Portland State University. Department of Speech Communication.
Date of Publication
Master of Science (M.S.) in Speech Communication
Speech therapy for children, Articulation disorders in children
1 online resource (2, iv, 65 p.)
One preschool male who was highly unintelligible was enrolled in two cycles of direct intervention utilizing the phonological cycling approach (Hodson & Paden, 1991). Prior to treatment in cycles 1 and 2, the Assessment of Phonological Processes-Revised (APP-R) (Hodson, 1986) was administered to the subject to assess phonological deficiencies and to determine the target phonological patterns. A continuous speech sample was collected prior to cycle 1 to rate speech intelligibility. Based on the results obtained from the APP-R, target patterns, target words, and an individualized treatment plan were developed for each cycle. For the first cycle of intervention, the subject participated in 60 minutes of direct intervention twice a week for 5 weeks, and in cycle 2, the subject participated in 60 minutes of direct intervention twice a week for 4 1/2 weeks. Each treatment session followed the procedures as outlined by Hodson and Paden (1991). Baseline measures were administered at the beginning of each session and probes were administered once a week. At the conclusion of both cycles, the APP-R was re-administered and a 100-word speech sample was collected. The results of the pre- and post-tests for cycles 1 and 2, baseline measures, weekly probes, and the intelligibility ratings were analyzed to determine the effectiveness of the phonological cycling approach in achieving a decrease in severity level of unintelligibility after two cycles. Results from the APP-R indicate that the subject's severity interval rating decreased from profound to severe. A comparison of pre- and post-intelligibility ratings showed an increase in intelligibility of 1.5 points on a 7-point rating scale. Based on the probes, generalization to nontreatment words in targeted and nontargeted patterns was noted in both cycles for some patterns. Overall, the phonological cycling approach was effective in achieving a decrease in severity level of intelligibility after two cycles of intervention for this subject.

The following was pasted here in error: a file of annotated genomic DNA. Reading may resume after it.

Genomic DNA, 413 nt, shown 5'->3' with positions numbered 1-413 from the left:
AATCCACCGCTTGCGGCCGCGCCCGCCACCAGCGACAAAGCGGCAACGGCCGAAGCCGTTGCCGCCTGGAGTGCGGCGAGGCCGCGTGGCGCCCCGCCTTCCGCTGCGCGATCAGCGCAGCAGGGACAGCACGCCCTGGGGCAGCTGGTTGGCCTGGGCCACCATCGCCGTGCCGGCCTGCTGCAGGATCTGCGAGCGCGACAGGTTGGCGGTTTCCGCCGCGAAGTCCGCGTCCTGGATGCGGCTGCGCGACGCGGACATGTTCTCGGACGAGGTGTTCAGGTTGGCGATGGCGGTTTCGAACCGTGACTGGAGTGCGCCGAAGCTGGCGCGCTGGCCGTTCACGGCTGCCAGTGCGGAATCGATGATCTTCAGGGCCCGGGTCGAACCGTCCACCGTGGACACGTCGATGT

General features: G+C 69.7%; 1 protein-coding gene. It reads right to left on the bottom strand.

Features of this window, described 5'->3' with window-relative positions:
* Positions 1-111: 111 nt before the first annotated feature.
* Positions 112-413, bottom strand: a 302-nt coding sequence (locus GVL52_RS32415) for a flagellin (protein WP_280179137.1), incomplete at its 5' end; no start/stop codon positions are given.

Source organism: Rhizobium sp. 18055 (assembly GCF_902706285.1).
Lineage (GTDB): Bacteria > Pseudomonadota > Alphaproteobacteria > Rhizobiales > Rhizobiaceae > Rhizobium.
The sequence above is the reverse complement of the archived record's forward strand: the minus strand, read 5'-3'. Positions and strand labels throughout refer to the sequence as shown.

Cole, Anne, "The Effectiveness of the Phonological Cycling Approach in Treating an Unintelligible Child in the First Two Cycles of Intervention" (1995). Dissertations and Theses. Paper 4897.